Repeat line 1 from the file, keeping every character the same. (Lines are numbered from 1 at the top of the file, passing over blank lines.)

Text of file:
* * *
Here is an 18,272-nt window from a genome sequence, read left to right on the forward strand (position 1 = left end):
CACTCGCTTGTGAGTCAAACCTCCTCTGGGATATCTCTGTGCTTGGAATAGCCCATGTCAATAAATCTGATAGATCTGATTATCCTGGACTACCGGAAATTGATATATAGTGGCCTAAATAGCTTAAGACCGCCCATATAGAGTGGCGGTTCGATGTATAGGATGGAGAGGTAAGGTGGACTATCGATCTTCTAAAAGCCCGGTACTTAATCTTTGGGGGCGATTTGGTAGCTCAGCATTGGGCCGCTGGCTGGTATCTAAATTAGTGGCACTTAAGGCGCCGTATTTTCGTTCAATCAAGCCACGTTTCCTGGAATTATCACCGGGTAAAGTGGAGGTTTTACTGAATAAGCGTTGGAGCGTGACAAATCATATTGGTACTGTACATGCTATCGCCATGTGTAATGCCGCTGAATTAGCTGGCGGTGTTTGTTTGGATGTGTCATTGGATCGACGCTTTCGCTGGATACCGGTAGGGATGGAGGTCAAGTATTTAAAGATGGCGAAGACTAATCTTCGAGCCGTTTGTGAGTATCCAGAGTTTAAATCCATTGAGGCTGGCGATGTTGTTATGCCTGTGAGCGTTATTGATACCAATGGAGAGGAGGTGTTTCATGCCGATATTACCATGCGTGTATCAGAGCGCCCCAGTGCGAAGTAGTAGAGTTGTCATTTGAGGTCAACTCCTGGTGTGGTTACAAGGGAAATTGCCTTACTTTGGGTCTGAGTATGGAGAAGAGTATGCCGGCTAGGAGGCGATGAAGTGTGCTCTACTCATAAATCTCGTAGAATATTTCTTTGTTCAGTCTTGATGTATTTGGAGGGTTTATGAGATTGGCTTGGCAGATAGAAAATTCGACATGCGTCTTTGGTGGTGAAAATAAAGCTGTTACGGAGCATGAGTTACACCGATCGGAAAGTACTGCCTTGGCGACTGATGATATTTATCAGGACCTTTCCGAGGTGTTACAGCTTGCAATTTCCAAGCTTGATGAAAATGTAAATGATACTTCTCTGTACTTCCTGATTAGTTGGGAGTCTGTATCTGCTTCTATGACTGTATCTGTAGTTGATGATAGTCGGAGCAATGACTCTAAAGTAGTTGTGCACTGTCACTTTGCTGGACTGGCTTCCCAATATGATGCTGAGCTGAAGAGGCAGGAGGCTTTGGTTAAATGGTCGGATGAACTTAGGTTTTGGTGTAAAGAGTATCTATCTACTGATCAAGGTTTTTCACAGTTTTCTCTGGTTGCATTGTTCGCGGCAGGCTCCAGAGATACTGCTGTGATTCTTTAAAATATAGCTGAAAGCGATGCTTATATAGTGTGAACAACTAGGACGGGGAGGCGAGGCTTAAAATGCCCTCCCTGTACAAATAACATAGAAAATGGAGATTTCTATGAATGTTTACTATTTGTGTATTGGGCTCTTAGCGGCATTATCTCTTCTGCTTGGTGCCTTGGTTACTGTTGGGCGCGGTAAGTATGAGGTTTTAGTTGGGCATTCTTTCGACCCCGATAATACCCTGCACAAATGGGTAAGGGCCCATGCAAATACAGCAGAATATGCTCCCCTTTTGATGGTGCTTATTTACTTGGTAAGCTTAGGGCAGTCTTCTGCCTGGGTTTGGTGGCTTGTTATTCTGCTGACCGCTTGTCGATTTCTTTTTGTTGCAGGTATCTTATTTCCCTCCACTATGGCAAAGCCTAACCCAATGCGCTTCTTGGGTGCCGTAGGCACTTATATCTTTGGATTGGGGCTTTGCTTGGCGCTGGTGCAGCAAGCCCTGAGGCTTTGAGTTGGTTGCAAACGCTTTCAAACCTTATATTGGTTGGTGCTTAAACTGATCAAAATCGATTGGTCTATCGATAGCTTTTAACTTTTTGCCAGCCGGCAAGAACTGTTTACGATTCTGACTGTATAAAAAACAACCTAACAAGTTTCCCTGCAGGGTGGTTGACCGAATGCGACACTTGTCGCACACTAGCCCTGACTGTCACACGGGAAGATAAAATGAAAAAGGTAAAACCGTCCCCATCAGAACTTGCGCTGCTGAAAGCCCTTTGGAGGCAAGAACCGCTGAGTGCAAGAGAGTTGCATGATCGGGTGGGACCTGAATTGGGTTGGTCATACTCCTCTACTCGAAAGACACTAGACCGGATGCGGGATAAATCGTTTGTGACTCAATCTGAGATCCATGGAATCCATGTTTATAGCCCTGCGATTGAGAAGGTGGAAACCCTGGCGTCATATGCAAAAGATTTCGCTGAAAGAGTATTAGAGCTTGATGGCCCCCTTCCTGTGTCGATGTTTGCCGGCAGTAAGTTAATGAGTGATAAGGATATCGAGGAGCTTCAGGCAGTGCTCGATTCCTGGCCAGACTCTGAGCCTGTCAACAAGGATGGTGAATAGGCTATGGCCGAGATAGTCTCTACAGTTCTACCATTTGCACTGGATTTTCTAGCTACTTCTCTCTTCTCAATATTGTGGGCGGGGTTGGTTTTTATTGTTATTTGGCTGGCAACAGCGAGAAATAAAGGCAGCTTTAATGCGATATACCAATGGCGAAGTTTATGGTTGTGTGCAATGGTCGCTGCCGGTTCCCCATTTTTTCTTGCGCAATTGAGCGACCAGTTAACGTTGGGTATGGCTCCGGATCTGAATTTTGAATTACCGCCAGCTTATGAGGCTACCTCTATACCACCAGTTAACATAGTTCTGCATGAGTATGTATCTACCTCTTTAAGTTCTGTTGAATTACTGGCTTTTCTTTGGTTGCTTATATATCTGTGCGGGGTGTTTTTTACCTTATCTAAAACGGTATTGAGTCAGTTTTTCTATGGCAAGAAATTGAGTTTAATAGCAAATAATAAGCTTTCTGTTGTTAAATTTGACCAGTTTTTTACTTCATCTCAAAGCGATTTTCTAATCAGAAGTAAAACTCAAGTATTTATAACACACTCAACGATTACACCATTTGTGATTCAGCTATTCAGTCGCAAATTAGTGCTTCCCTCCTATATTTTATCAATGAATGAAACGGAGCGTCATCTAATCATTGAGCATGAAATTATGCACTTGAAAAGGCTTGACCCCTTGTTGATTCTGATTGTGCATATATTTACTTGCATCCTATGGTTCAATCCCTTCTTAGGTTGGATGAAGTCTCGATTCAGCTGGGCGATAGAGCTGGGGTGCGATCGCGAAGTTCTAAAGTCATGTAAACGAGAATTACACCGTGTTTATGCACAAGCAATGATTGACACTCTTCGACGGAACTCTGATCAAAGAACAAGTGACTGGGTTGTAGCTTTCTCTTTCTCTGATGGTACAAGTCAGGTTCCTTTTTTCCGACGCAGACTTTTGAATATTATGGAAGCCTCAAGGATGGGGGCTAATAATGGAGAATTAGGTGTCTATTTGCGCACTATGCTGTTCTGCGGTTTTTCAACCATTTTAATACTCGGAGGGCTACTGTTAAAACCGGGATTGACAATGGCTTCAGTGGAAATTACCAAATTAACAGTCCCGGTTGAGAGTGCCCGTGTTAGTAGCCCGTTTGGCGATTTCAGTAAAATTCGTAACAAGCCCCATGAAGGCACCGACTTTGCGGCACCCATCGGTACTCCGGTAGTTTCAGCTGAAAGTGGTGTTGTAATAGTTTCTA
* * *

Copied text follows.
Here is an 18,272-nt window from a genome sequence, read left to right on the forward strand (position 1 = left end):